Lothar Blum, tenor; Tobias Krampen, piano
· Frühlingsblüten (Heine)
· Des Waldes Kapellmeister (Heine)
· Eisenbahnen (Pratobevera)
Six years younger than Schubert (whom he knew), Vesque von Püttlingen outlived Schubert by better than half a century—long enough to write a song complaining of the coming of the railroads, which had already devastated the landscape to the point that you could no longer take a walk in the country without getting showered by sparks. That song is the third on our list; the other two, to verse of Heine that is equal parts extravagant, ironic, mercurial, and impassioned, capture the poet's moods with wonderful sprezzatura.
A word or two about the composer. Born in a palace in West Galicia in 1803, Vesque was brought to Vienna by his parents the following year and never left. He grew up to be, on the one hand, an jurist and civil servant of consequence and, on the other, a prolific and internationally connected composer, in which capacity he often styled himself J. Hoven. His half dozen operas, four of which were successfully staged at Vienna's popular and prestigious Kärtnertortheater; I can find no trace of modern performances. His string quartets (about 20 in number) are likewise neglected. He also wrote some 300 songs, which rarely surface. Nearly 20 years ago, the tenor Markus Schäfer and the pianist Christian de Bruyn issued a fascinating recording of Hoven's cycle Die Heimkehr, all 88 songs' worth, on three CDs (Signum). I wish other artists would take up the challenge.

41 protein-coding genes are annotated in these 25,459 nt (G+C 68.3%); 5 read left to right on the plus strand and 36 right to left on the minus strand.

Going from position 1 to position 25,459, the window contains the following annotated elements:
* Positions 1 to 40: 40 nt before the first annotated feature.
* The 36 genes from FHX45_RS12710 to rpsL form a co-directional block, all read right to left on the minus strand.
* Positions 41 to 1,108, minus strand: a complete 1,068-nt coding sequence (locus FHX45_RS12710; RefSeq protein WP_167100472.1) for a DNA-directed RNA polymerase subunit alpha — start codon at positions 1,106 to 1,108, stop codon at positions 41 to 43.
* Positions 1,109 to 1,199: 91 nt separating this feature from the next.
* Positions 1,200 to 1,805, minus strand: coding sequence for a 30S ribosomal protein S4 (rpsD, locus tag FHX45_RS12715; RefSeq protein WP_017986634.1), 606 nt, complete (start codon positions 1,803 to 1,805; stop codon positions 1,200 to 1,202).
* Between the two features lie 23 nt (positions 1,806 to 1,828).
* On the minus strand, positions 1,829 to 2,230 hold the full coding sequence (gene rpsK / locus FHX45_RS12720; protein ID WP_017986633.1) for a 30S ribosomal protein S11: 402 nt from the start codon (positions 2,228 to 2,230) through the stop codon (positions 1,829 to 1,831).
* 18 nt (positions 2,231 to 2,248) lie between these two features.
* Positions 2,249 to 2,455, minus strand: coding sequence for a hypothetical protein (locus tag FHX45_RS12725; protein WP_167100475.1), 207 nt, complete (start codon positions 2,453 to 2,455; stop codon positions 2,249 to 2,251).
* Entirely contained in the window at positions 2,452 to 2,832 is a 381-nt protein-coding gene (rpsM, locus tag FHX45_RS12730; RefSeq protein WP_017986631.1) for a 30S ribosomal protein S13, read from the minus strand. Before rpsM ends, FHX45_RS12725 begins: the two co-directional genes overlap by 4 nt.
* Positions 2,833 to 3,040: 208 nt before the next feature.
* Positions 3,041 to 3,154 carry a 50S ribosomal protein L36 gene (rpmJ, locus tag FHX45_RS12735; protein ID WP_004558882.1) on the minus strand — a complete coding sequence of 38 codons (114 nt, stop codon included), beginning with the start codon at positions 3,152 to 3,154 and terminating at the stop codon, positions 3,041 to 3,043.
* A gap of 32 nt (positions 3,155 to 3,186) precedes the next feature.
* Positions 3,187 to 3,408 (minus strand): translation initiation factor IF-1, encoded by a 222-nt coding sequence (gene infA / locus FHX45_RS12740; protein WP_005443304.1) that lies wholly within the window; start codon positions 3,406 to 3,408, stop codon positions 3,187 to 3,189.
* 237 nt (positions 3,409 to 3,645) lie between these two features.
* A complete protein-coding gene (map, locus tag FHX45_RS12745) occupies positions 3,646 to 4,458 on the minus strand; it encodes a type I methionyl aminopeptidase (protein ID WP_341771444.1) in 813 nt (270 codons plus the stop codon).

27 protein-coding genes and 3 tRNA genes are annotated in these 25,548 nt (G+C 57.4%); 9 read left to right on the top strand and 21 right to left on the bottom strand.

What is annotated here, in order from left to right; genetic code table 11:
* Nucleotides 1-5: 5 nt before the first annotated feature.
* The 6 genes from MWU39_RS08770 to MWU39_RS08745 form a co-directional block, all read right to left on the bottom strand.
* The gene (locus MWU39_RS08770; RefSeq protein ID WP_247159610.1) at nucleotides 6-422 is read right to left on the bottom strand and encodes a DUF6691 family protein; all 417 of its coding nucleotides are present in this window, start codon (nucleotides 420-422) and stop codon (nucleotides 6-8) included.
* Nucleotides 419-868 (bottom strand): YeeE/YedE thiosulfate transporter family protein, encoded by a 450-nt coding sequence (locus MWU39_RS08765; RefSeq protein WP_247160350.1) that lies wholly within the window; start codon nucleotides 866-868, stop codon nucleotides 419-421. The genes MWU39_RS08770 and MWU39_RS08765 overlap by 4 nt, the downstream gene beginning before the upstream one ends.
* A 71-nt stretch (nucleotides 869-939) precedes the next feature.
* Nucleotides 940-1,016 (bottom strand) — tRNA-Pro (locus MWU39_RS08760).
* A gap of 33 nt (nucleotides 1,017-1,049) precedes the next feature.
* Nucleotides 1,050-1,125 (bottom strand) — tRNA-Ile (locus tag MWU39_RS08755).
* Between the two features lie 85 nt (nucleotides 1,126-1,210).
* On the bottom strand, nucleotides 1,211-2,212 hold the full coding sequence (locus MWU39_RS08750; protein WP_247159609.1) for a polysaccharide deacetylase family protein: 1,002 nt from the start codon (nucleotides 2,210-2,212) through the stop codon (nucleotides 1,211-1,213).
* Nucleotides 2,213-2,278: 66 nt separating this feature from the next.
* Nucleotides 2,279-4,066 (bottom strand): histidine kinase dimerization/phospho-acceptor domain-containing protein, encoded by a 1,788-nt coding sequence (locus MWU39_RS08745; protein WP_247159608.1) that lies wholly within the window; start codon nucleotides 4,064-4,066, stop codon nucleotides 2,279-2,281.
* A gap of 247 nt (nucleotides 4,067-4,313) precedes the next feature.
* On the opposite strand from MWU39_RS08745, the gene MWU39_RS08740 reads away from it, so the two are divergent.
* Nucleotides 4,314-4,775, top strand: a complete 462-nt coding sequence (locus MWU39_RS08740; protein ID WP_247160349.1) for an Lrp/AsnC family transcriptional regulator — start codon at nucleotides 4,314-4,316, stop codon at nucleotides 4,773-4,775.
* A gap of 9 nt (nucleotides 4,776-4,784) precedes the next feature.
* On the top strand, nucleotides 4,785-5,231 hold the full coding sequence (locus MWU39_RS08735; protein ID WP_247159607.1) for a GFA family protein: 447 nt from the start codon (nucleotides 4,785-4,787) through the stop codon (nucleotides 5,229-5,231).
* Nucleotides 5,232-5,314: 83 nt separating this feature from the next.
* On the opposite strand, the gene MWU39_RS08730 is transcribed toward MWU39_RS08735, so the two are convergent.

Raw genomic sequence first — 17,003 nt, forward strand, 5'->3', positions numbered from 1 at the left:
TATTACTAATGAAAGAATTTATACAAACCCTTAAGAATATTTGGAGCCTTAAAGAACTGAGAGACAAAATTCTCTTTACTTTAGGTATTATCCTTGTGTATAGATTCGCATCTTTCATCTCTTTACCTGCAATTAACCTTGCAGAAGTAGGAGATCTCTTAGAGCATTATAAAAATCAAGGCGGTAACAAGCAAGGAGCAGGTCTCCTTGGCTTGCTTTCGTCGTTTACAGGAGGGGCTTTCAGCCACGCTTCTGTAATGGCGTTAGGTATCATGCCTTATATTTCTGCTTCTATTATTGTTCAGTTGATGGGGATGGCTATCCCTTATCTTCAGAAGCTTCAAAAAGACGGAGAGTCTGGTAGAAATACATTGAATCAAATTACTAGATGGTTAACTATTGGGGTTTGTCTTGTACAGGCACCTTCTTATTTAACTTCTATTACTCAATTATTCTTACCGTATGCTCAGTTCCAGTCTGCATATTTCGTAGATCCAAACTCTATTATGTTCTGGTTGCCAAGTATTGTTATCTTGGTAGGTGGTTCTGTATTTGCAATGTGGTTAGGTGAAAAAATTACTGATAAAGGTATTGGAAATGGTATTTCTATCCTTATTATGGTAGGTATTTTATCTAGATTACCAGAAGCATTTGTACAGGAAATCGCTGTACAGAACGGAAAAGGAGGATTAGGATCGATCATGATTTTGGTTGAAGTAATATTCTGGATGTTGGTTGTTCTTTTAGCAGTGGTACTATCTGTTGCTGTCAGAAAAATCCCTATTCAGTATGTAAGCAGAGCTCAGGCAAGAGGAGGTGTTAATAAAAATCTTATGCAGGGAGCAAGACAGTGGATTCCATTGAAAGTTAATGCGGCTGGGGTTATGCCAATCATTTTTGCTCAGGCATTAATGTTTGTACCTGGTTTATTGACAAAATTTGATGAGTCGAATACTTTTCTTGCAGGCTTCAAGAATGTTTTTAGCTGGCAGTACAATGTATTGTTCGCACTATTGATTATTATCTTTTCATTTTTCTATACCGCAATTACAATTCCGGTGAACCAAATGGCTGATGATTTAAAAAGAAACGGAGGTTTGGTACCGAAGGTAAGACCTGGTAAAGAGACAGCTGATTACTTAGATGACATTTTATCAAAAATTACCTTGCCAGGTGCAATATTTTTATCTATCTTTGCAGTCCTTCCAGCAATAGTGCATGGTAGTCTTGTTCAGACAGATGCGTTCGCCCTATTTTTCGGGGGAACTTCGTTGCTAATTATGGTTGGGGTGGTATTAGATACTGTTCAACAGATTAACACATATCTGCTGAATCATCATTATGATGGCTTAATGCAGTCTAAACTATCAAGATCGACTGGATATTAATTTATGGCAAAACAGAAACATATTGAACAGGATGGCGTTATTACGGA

Vivaldi: Concerti per violino VII "Per il castello" (Naïve, 2019)
Alessandro Tampieri, Accademia Bizantina, Ottavio Dantone (cond.)
Concerto RV 389 in B minor
· Allegro poco
A performance brimming with fantasy, intelligence, and refinement.
New York Rising (New Hudson Saxophon Quartet, 2019)
New Hudson Saxophon Quartet
Aaron Copland (arr. Paul Cohen), Suite from Our Town (1939)
· The Story of Our Town
· Conversation at the Soda Fountain
· The Resting-Place on the Hill
The saxophones, in their soprano, alto, tenor, and bass registers, make a splendid noise, but these are not the composer's very finest minutes. The first two tracks register as background music minus the foreground; the third starts out on a remarkably assertive note, soon to start meandering.
Pauline Kim Harris : Heroine (Sono Luminus, 2019)
· Track 4 – [final track from] Ambient Chaconne, "a reimagining of the Chaconne from the Partita in D minor (BWV 1004) by J.S. Bach. Composed by Pauline Kim Harris (violin) and Spencer Topel (sound designer, installation artist).